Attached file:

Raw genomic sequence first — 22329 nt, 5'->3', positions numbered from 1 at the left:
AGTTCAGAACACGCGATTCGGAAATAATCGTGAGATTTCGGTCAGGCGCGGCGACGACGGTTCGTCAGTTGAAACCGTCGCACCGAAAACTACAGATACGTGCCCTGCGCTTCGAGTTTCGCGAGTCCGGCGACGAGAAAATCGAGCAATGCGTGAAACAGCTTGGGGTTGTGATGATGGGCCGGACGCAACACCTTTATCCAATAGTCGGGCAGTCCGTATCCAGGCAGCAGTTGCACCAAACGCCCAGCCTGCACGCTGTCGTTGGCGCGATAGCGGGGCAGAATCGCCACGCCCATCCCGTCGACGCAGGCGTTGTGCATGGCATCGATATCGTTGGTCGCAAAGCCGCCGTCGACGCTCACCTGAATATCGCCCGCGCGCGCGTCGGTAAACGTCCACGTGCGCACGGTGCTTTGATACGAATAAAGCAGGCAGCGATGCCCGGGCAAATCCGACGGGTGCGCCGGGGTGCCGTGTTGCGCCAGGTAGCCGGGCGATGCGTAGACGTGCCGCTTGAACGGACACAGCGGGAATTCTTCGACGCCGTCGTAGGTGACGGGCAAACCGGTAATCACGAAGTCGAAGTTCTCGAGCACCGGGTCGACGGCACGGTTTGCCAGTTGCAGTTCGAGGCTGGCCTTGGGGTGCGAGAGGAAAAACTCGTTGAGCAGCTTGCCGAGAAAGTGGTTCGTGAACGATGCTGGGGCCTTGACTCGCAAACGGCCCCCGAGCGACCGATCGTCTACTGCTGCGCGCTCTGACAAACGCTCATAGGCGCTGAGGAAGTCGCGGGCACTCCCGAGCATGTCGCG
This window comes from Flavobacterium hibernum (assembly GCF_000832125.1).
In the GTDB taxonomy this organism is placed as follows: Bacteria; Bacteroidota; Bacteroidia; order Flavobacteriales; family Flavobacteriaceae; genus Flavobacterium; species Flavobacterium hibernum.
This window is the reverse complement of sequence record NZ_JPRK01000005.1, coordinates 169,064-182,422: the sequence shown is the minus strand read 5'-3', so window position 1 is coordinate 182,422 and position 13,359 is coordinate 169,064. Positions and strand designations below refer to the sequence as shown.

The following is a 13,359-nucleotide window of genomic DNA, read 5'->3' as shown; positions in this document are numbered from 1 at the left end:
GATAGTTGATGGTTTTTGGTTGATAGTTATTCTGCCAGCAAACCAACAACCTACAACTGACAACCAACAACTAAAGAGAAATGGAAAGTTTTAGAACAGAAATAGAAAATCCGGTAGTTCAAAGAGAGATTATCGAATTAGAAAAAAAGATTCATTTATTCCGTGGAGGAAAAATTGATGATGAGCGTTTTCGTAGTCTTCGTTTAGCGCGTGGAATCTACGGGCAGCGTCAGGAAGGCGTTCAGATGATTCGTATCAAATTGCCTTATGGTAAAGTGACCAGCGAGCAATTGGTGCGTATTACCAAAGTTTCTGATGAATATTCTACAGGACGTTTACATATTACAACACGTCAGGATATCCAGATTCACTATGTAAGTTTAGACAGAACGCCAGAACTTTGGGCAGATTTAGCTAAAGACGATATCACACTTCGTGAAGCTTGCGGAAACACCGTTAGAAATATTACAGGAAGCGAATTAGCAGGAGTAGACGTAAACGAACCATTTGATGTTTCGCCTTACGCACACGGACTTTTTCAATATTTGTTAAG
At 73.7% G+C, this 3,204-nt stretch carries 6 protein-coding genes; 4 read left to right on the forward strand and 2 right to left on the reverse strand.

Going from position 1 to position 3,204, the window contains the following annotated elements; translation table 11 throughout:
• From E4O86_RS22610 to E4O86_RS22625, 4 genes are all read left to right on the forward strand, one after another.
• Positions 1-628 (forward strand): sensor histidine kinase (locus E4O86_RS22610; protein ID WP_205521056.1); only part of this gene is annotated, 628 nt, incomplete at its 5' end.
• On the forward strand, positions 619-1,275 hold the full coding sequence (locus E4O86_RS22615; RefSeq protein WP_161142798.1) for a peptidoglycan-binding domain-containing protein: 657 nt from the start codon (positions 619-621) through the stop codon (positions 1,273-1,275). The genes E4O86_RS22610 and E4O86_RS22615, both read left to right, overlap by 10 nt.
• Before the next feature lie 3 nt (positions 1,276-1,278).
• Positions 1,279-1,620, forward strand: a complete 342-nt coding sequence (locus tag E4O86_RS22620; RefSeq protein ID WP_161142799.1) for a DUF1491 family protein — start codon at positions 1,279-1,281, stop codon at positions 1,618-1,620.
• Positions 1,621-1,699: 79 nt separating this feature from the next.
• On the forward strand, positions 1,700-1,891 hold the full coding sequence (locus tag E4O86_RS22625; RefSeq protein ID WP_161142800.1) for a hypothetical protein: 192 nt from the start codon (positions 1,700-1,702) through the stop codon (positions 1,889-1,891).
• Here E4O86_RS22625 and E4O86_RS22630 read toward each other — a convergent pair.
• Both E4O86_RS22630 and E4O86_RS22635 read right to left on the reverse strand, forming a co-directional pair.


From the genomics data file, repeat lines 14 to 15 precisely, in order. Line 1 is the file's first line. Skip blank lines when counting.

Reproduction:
• Positions 1,279-1,620, forward strand: a complete 342-nt coding sequence (locus tag E4O86_RS22620; RefSeq protein ID WP_161142799.1) for a DUF1491 family protein — start codon at positions 1,279-1,281, stop codon at positions 1,618-1,620.
• Positions 1,621-1,699: 79 nt separating this feature from the next.